1978.0002.0920
Wooden Cupboard no date
Pine corner cupboard. V-shaped so it fits properly into a corner. Two glazed upper doors with ten panels; two doors at base each with inset panel.

TITLE Wooden Cupboard
DATE
18--.
ITEM NUMBER
1978.0002.0920
DESCRIPTION
Pine corner cupboard. V-shaped so it fits properly into a corner. Two glazed upper doors with ten panels; two doors at base each with inset panel.

The interest in handicraft and sewing was not exclusive to the nineteenth century. A machine embroidered piece of ribbon, while impossible to know if it was a gift or made by one of the Billings Family, was treasured and preserved because of the number of hours required to make it, even with machine help.

A receipt from 1920 shows that the Billings Family had a Singer sewing machine and table for making clothes and other items, which allowed its members to remain in style and to keep up with changing fashion trends.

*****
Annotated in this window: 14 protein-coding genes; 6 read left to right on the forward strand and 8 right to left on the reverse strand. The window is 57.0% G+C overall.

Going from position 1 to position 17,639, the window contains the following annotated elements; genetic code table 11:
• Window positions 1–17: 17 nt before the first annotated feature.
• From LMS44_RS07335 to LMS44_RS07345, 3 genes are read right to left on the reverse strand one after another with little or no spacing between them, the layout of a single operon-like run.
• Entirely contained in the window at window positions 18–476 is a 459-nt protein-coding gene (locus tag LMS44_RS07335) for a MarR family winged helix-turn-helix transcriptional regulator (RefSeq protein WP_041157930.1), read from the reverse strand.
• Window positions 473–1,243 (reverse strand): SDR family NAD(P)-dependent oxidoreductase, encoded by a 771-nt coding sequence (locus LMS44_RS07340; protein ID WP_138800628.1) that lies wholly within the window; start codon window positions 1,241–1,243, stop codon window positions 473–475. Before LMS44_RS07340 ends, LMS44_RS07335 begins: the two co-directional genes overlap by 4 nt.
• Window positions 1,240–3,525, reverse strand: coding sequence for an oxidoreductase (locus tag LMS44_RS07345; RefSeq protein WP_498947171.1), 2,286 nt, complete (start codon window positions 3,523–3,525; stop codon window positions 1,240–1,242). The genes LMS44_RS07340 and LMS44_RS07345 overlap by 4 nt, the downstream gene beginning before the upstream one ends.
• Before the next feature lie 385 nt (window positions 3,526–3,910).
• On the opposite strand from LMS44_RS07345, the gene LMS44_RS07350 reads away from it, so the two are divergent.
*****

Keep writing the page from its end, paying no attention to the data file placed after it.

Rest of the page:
MG001-09-183
Singer Sewing Machine Operating Booklet 1920
Instruction booklet for the Singer sewing machine.  Machines quickly outdated hand sewing—especially for major pieces--and they were available in Canada possibly as early as the 1860s, having gone into mass production in America in the 1850s.

TITLE Singer Sewing Machine Operating Booklet
DATE
1920
ITEM NUMBER
MG001-09-183
DESCRIPTION
Instruction booklet for the Singer sewing machine. Machines quickly outdated hand sewing—especially for major pieces--and they were available in Canada possibly as early as the 1860s, having gone into mass production in America in the 1850s.

 

 
1978.0008.0495.4Singer Sewing Machine ca. 1920Cast-iron treadle type Singer Family machine - a drop head model that lowers into a wooden table cabinet painted green. Machine decorated in gilt with a sphinx design.

TITLE Singer Sewing Machine
DATE
ca. 1920
ITEM NUMBER
1978.0008.0495.4
DESCRIPTION
Cast-iron treadle type Singer Family machine - a drop head model that lowers into a wooden table cabinet painted green. Machine decorated in gilt with a sphinx design.